GC: n

Biosafety is defined as, “The discipline addressing the safe handling and containment of infectious microorganisms and hazardous biological materials” (1). The practice of safe handling of pathogenic micro-organisms and their toxins in the biological laboratory is accomplished through the application of containment principles and the risk assessment.
Safety in the laboratory is achieved by application of layered, containment principles applied in accordance with the risk assessment to prevent exposure of laboratory workers to a pathogen or the inadvertent escape of a pathogen from the microbiological laboratory.

S: ChABSA – (last access: 9 December 2018)

N: 1. Term composed of word-forming element “bio-” (especially used in scientific compounds; from Greek bios “one’s life, course or way of living, lifetime”; from Proto-Indo-European root *gwei- “to live”) and the word “safety” (early 14 century, from Old French sauvete “safety, safeguard; salvation; security, surety,” earlier salvetet , 11 century, Modern French sauveté; from Medieval Latin salvitatem “safety,” from Latin salvus “uninjured, in good health, safe”; from Proto-Indo-European root *sol- “whole, well-kept”).
2. In the international convention, ‘Biosafety’ refers to “principles, technologies, practices, and measures implemented to prevent the accidental release of, or unintentional exposure to pathogenic agents”.
3. The Cartagena Protocol on Biosafety to the Convention on Biological Diversity is an international agreement which aims to ensure the safe handling, transport and use of living modified organisms (LMOs) resulting from modern biotechnology that may have adverse effects on biological diversity, taking also into account risks to human health. It was adopted on 29 January 2000 and entered into force on 11 September 2003.
4. The primary principle of biological safety (i.e., biosafety) is containment. The term containment refers to a series of safe methods for managing infectious agents in the laboratory. The purpose of containment is to reduce or eliminate human and environmental exposure to potentially harmful agents.
5. The OECD biosafety work programme aims:

  • to promote international harmonisation.
  • to consider all types of organisms (plants, trees, animals, micro-organisms) that can be the basis of new biotech products. A number of non member economies and observer organisations are associated with the work. Biotechnology products, particularly new crop varieties, are increasingly moving into global trade. In this context, international harmonisation of regulatory oversight in biotechnology will ensure that environmental health and safety aspects are properly evaluated, while limiting non-tariff trade barriers to these products.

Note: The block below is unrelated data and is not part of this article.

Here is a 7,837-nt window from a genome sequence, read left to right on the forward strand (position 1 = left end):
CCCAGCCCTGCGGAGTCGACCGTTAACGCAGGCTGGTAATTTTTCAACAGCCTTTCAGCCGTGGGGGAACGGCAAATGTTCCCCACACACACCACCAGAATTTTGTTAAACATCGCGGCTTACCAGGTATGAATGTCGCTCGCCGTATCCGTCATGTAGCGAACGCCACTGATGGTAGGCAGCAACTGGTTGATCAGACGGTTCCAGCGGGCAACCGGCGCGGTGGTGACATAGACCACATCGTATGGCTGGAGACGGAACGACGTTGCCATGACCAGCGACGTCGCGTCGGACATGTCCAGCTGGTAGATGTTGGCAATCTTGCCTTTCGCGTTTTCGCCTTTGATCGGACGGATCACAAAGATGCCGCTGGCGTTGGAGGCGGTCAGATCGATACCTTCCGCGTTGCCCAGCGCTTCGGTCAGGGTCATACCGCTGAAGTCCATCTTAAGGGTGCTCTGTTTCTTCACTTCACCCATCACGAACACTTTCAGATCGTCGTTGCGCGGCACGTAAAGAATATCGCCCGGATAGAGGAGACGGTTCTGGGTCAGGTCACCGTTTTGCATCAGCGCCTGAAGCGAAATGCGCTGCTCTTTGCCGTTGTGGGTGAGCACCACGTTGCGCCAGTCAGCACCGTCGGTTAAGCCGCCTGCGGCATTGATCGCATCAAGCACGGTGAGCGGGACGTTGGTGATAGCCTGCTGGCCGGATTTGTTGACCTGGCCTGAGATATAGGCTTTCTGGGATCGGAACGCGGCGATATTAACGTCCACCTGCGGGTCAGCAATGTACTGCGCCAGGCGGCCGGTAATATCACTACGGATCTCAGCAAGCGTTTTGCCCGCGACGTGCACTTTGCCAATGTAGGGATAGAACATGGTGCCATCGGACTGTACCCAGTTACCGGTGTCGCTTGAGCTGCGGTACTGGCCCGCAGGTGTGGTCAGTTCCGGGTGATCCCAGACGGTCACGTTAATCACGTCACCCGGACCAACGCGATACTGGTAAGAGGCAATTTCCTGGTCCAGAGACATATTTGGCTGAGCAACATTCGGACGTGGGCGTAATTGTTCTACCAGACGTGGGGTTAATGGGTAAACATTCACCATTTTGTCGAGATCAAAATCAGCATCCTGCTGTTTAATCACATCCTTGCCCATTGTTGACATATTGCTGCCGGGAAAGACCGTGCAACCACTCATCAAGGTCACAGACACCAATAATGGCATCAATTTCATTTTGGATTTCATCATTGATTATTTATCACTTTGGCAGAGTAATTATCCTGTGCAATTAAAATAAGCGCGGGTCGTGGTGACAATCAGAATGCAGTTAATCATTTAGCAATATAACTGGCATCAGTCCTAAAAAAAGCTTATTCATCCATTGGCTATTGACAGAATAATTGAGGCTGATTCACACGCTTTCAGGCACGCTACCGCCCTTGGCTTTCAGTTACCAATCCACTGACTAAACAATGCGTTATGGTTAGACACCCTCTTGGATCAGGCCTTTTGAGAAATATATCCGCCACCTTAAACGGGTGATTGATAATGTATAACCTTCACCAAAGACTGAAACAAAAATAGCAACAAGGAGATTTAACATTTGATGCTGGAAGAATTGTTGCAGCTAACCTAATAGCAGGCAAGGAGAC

• to encourage information sharing, promote harmonised practices and common approach to safety assessment and regulation. It aims to reduce a duplication of efforts among countries. The outputs are intended to be used by governments (risk and safety assessors, regulators), industry (biotech product developers and producers), other stakeholders, as well as the wider scientific community.

The major outputs of the OECD programme are biosafety Consensus Documents, which provide science-based information for the use in environmental risk/safety assessment. These documents contains elements on the biology of the host species, characteristics of the introduced traits, considerations on possible environmental impacts, and other aspects for facilitating harmonisation.
Another part of the programme is its outreach activity, including the development of BioTrack Online for disseminating the information worldwide and promoting harmonised biosafety frameworks. In addition to the Consensus Documents, Biotrack provides links to regulatory contacts in OECD countries, as well as to information on products via the BioTrack Product Database of modern biotechnology which have been released to the environment.
6. It is important to know the difference between “biosafety” and “biosecurity”:

  • Biosafety: includes containment principles, techniques, and procedures that prevent unintentional exposure to pathogens or toxins, or their accidental release. International standards are not mandatory; regulations set at the local level or by laboratories.
  • Biosecurity: includes measures designed to prevent and prepare for the deliberate misuse of biological agents or biotechnology. Domain of the arms control, security, or intelligence communities; regulations set at the national or international level.

S: 1. EO – (last access: 5 December 2018). 2. NCBI – (last access: 6 December 2018). 3. CBD – (last access: 6 December 2018). 4. TS – (last access: 5 December 2018). 5. OECD – (last access: 6 December 2018). 6. NTI – (last access: 5 December 2018).

SYN: biological safety

S: TP – (last access: 5 December 2018); TERMIUM PLUS – (last access: 9 December 2018).

CR: biome, environment, pollution .